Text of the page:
Vought F4U Corsair
F4U-1D specs: 425 MPH, six 50 caliber machine guns
By Stephen Sherman, Apr. 2002. Updated January 23, 2012.
Originally designed as a carrier-based fighter, the Corsair's difficult handling and landing characteristics caused the Navy to rely on the Grumman Hellcat instead. The Marine Corps benefited from this policy change, and its land-based units eagerly adopted the "Bent-wing Bird." The famous Jolly Rogers, the Navy's VF-17, also flew the Corsair during its tour in the Solomons. Late in the war, as the handling problems were resolved, both Marine and Navy pilots operated F4U's from carrier decks.
But its speed, firepower, maneuverability, and ruggedness cause many to rate it with the Mustang as the best fighter plane of World War Two.
Tommy Blackburn (CO of the Jolly Rogers) on the F4U Corsair:
The Corsair appeared to be a superb fighting machine, but it was overengineered and thus hard to maintain. At the start of a typical day's ops, only about half of our full complement was safe to fly. By "secure," half of those could be expected to be "down."
The 2,800-cubic-inch engine was a monster to fire up after it had sat in subfreezing weather overnight. First, it took two strong men pulling on a prop blade to slowly accomplish the minimum revolutions needed to clear the lower cylinders of oil so the start-up could be accomplished in safety. Next, the engine had to be primed with raw gasoline. This touchy enterprise had to stop short of flooding and thus drowning the spark plugs and evade the obvious fire hazard while getting enough vaporized fuel into the cylinders to get the engine to cough to life. Some genius had equipped the Corsair with a shotgun starter in lieu of the heavy electric starter. When all was in readiness, the shotgun shell was fired. Sometimes it went bang and turned the prop through three or more revolutions. Mostly, however, it just went poof and the prop just twitched. Four abortive tries generally overheated the starter, and that resulted in a fifteen-minute stand-down for cooling. So much for geniuses.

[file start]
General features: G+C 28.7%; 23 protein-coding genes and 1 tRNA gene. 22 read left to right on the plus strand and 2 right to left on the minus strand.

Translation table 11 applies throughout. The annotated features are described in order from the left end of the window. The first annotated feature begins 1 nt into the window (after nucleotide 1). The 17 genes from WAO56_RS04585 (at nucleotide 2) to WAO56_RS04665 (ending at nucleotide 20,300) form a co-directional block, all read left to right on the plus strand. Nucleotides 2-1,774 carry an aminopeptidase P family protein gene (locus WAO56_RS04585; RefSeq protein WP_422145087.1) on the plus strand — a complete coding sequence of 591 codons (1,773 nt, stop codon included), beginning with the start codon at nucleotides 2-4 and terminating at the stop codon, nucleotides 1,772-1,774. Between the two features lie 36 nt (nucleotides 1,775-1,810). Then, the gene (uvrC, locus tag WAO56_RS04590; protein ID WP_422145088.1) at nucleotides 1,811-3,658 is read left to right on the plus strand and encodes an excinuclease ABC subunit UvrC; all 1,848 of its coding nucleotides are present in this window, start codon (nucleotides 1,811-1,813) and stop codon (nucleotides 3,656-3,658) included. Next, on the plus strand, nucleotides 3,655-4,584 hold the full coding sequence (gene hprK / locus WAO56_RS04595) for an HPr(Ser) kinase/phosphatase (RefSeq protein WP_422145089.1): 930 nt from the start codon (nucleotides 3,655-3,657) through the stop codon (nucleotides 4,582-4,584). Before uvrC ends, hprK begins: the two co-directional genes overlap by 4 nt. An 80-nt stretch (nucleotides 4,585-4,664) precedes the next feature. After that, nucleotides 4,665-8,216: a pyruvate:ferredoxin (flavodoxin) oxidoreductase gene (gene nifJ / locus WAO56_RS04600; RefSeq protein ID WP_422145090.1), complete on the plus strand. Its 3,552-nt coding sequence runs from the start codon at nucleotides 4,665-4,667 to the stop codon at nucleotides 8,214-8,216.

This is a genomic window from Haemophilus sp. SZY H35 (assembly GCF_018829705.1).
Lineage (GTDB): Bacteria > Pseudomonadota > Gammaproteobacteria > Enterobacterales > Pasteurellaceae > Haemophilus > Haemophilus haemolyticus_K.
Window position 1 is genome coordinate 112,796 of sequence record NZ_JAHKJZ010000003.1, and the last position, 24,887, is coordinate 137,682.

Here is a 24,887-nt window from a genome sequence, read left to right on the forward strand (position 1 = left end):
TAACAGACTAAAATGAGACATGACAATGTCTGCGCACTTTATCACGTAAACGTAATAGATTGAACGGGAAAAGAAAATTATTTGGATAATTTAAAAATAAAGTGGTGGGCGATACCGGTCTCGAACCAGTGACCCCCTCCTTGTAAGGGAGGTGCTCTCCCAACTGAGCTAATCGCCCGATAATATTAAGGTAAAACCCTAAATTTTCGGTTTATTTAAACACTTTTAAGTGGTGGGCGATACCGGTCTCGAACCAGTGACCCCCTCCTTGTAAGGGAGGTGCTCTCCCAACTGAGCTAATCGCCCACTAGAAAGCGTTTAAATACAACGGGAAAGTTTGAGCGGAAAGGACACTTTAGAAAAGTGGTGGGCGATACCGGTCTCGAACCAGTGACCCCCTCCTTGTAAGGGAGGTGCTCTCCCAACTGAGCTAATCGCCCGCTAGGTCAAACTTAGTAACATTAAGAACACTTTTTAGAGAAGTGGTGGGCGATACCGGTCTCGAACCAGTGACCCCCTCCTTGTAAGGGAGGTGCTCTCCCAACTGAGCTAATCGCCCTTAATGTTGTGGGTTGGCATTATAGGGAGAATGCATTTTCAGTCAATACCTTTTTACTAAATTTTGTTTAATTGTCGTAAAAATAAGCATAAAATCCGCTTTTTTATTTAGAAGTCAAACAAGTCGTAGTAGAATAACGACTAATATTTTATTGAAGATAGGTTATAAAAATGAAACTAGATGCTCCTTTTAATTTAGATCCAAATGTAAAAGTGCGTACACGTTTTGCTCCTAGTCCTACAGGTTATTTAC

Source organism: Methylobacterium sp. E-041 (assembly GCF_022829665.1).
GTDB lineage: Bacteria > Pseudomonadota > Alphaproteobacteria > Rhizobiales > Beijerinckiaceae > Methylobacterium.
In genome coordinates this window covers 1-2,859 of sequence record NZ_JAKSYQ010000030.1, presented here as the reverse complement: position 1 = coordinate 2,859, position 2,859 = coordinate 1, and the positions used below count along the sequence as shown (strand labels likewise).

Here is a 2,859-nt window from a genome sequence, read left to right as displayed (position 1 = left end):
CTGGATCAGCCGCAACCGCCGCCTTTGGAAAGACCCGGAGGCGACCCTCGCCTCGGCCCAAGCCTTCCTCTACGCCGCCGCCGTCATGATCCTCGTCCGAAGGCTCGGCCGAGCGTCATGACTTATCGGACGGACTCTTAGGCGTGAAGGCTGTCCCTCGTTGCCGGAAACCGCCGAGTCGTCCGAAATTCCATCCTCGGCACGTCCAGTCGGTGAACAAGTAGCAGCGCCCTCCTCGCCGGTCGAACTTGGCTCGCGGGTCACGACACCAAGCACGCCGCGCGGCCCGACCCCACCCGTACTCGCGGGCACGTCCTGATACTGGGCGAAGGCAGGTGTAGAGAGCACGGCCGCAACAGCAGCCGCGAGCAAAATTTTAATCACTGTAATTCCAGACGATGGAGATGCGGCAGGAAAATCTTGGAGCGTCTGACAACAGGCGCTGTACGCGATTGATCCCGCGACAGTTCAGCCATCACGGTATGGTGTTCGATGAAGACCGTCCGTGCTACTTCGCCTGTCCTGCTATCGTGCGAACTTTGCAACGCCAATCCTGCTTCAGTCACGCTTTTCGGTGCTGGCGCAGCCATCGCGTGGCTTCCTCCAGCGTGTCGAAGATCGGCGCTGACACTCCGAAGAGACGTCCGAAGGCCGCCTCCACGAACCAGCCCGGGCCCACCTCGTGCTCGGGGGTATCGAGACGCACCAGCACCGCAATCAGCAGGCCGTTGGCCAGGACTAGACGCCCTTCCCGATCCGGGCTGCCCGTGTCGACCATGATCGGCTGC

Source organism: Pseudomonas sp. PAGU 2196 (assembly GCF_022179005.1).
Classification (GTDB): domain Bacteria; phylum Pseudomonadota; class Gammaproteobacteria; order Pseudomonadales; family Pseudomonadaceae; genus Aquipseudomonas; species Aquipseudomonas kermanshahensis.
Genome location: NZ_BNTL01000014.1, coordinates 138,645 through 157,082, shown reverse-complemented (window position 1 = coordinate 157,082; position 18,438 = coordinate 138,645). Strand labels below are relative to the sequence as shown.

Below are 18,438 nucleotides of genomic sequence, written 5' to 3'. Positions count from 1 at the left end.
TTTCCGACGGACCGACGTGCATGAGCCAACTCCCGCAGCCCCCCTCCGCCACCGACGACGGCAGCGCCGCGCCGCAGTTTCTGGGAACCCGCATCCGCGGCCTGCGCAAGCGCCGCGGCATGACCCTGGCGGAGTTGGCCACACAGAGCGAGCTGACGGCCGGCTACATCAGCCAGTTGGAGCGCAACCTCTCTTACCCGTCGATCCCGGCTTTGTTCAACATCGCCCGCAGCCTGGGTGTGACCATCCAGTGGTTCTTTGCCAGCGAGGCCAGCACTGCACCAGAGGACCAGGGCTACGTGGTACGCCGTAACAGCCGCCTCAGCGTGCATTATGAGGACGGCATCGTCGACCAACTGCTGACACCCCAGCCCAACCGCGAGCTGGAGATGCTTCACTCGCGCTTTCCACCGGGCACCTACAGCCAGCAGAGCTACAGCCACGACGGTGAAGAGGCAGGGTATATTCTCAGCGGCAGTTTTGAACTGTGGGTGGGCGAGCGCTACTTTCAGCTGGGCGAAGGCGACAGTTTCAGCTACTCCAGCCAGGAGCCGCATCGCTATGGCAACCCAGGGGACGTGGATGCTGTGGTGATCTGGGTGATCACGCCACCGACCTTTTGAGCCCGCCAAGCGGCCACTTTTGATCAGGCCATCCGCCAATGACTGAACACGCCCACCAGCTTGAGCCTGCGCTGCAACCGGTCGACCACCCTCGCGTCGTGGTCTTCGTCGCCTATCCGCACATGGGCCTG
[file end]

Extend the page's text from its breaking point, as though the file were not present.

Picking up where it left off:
Each of fourteen cowl flaps had its own baby hydraulic cylinder to open and close it. These tended to leak. In addition, until the maintenance crews became expert, the big radial engine tended to throw a lot of oil. The combination rapidly coated the windshield and seriously decreased the airplane's inherently limited forward visibility. We all became expert at quickly locating rain showers through which we could fly in order to wash away the oil.
The landing flaps had a protective device to prevent extension at airspeeds high enough to cause over-stressing. This was a dandy feature except that the flaps could and often did retract fully and without warning during the final stages of a landing approach. Of course, this resulted in a horrendous loss of lift and a rapid sinking. The pilot, ever alert for such mishaps, had to slam on full power to evade disaster. After too many narrow escapes, we got the "flap blowup" removed, it being our decision to risk tearing off a flap as against losing lift in this terrifying, dangerous manner. To my knowledge, no one ever did tear off a flap.